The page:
But behind this mask of ultraconfidence lies a fragile self-esteem that’s vulnerable to the slightest criticism.
A narcissistic personality disorder causes problems in many areas of life, such as relationships, work, school or financial affairs.
You may be generally unhappy and disappointed when you’re not given the special favors or admiration you believe you deserve.
Others may not enjoy being around you, and you may find your relationships unfulfilling.
The first paragraph seems to fit someone in the Philippines who told his people in an ultraconfident manner during his election campaign that he could eradicate the age-old problems of drugs, crimes and corruption from his country in six months from day one of his presidency and that he would resign if he could not do it.
It has been seven months since he assumed office and, still, it remains a promise and he is still in office.
John D. Gartner, psychiatry professor at Johns Hopkins University
Going back, John D. Gartner, a psychotherapist who taught psychiatric residents at Johns Hopkins University Medical School, did not mince words as he assessed President Trump.
“Donald Trump is dangerously mentally ill and temperamentally incapable of being president,” says Gartner, author of “In Search of Bill Clinton: A Psychological Biography.”
Trump, Gartner says, has “malignant narcissism,” which is different from narcissistic personality disorder and which is incurable.
Excerpts from Charles M. Blow, Op-Ed columnist-The New York Times
In a recent issue of The New York Times, Charles Blow wrote in part:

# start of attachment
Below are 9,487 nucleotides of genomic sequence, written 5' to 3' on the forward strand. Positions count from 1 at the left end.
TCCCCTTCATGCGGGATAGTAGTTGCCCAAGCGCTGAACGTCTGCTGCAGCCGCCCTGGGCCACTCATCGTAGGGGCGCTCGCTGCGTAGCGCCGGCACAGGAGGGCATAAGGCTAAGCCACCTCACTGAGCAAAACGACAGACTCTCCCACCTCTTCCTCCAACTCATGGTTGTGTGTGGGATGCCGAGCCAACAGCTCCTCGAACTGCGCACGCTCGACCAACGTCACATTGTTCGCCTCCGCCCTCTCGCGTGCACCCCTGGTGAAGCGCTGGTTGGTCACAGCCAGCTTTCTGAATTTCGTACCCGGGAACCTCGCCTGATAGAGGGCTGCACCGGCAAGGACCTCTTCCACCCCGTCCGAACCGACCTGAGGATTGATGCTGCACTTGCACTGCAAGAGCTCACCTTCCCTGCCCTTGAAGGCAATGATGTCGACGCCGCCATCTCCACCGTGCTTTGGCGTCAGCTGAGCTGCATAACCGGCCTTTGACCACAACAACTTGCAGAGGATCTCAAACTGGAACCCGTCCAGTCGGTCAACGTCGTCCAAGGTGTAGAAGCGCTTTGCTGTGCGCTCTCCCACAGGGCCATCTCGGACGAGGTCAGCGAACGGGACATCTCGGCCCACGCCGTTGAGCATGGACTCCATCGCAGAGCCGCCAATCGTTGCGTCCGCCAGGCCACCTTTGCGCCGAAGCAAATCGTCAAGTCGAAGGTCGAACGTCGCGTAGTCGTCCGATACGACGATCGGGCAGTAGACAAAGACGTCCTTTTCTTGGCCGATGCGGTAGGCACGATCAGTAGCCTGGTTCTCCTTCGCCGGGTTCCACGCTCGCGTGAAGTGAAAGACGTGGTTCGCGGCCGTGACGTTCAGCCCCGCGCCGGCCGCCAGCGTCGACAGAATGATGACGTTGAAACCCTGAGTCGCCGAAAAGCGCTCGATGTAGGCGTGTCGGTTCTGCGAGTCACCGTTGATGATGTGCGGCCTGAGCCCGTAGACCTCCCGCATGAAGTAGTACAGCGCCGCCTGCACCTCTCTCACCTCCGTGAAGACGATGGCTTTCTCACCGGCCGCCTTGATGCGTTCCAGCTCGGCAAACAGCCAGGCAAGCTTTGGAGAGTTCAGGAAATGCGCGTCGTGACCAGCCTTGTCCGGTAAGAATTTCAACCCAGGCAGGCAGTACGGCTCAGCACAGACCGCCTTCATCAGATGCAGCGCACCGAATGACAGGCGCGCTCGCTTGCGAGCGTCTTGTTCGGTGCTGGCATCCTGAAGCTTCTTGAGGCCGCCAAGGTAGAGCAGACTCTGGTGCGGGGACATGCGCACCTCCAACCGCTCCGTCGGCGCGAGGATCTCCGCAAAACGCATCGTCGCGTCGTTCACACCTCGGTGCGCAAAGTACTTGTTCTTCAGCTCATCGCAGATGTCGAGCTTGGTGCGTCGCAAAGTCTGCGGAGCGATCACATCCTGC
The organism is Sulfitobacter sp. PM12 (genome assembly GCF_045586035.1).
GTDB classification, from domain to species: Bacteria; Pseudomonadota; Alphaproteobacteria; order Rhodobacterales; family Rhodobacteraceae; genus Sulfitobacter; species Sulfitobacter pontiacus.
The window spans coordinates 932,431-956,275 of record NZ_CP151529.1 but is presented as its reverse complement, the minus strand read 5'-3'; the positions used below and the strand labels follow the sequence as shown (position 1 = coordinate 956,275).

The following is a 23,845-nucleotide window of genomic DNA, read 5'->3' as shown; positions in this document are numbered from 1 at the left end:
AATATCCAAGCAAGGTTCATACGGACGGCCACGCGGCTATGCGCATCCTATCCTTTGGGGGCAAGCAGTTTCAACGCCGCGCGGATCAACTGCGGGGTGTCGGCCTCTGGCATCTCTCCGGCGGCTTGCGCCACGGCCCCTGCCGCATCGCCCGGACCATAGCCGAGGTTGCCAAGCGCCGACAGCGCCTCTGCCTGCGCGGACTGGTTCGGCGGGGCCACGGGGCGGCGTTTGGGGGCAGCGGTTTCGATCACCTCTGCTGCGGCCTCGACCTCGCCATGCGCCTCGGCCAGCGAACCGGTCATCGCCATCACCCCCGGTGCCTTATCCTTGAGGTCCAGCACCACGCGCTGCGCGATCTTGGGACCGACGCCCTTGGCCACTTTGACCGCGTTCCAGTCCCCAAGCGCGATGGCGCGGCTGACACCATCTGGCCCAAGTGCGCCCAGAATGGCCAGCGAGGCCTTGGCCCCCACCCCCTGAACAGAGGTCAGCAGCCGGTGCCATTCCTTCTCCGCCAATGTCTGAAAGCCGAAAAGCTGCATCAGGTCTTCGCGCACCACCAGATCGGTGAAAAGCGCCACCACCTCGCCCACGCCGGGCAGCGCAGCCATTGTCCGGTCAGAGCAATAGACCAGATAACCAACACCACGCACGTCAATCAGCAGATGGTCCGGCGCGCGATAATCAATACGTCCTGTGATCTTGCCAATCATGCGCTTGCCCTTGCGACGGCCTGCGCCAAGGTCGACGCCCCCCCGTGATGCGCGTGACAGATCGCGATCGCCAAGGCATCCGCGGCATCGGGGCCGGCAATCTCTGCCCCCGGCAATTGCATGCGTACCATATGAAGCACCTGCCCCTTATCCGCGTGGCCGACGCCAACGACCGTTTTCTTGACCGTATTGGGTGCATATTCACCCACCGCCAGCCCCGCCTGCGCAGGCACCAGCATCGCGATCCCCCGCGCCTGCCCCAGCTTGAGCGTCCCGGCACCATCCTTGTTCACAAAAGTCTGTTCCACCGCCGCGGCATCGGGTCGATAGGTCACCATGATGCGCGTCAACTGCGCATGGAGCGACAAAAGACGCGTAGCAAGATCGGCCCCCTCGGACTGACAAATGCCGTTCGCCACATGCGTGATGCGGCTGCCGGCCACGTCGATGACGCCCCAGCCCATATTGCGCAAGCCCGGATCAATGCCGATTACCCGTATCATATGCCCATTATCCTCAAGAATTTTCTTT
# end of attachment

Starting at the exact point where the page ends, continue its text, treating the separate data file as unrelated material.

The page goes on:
“Indeed, one of the greatest threats Trump poses is that he corrupts and corrodes the absoluteness of truth, facts and science.
“It is no coincidence that the rise of Trump is concurrent with the rise of ‘fake news.’ It is no coincidence that his rise comes during an age of severely damaged faith in institutions.
“And now that he has been elected, Trump wants absolute control over the flow of information, to dictate his own version of facts rather than live with the reality of accepted facts. Trump is in a battle to bend the truth to his benefit.
“He hates members of the press because, when properly performing, they are truth seekers rather than ego-strokers. The press may sometimes get things wrong, but it most often gets them right. A truly independent press is not stocked with political acolytes but political adversaries.”
From U.S. News & World Report
“One of the nation’s top psychologists just broke one of his profession’s ethics rules to give President Donald Trump a professional diagnosis.
“John D. Gartner, a psychotherapist who teaches at Johns Hopkins University in Baltimore, Maryland, told U.S. News that he believes Trump has ‘malignant narcissism,’ which is incurable, and different from narcissistic personality disorder. Gartner violated the ‘Goldwater Rule’ of the psychology profession, in which a diagnosis of a public figure without personally examining them, and without their consent, is considered unethical.
“‘Donald Trump is dangerously mentally ill and temperamentally incapable of being president,’” Gartner said, citing his movements and behavior, pointing out the President’s tendency for grandiosity, sadism, aggressiveness, paranoia and anti-social behavioral patterns.
“Indeed, the diagnosis fits the bill of Psychology Today’s definition of malignant narcissism which, when described, sounds like Donald Trump almost to the letter. Carrie Barron, M.D., who wrote the magazine’s blog on Malignant Narcissism, says the disorder ‘renders these individuals scary, dangerous and ruthless.’”
Even assuming all of the above are correct, there is nothing in the U.S. Constitution that makes it illegal or unconstitutional for a duly-elected narcissistic president to assume office.
Same is true in the Philippine Constitution.